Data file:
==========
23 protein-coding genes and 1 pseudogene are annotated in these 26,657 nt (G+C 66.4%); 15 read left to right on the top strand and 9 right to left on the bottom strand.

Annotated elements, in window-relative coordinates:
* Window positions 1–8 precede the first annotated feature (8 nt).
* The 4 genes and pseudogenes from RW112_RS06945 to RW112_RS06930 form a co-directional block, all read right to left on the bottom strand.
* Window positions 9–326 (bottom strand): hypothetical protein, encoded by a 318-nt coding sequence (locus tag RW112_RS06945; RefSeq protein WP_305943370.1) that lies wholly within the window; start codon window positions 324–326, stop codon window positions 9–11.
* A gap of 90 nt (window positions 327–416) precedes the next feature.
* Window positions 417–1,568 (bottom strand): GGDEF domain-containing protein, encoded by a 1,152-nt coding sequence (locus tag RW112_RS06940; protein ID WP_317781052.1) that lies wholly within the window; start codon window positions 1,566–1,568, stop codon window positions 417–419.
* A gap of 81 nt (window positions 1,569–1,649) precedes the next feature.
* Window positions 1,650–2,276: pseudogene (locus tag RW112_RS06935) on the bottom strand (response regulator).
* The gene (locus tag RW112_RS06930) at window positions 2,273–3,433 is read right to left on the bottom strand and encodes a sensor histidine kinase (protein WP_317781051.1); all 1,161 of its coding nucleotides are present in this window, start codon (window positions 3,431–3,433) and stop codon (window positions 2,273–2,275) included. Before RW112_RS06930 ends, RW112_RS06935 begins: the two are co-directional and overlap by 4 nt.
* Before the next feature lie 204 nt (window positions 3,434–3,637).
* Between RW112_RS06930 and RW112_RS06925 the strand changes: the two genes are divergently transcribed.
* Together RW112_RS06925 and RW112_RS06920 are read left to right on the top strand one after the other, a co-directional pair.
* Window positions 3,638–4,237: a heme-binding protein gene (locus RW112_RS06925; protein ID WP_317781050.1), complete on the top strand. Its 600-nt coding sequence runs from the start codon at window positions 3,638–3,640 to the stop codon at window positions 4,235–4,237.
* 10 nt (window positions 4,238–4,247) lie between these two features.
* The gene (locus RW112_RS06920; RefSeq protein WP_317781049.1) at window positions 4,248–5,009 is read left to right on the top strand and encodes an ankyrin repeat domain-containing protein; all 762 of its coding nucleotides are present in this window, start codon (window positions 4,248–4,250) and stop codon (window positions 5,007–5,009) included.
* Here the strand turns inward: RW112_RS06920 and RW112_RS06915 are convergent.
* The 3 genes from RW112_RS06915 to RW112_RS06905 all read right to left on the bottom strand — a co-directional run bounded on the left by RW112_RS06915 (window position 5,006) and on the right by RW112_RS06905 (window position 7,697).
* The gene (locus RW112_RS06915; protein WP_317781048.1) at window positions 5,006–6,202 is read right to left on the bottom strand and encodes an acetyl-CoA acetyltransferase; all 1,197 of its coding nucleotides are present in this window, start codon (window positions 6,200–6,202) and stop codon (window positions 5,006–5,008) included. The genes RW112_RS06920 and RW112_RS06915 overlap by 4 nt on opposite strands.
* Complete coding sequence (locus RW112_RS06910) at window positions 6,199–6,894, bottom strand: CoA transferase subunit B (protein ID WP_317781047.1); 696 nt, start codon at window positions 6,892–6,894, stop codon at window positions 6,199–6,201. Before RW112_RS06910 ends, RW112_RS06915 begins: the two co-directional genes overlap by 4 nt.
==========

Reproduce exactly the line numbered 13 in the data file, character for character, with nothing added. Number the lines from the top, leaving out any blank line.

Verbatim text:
* Together RW112_RS06925 and RW112_RS06920 are read left to right on the top strand one after the other, a co-directional pair.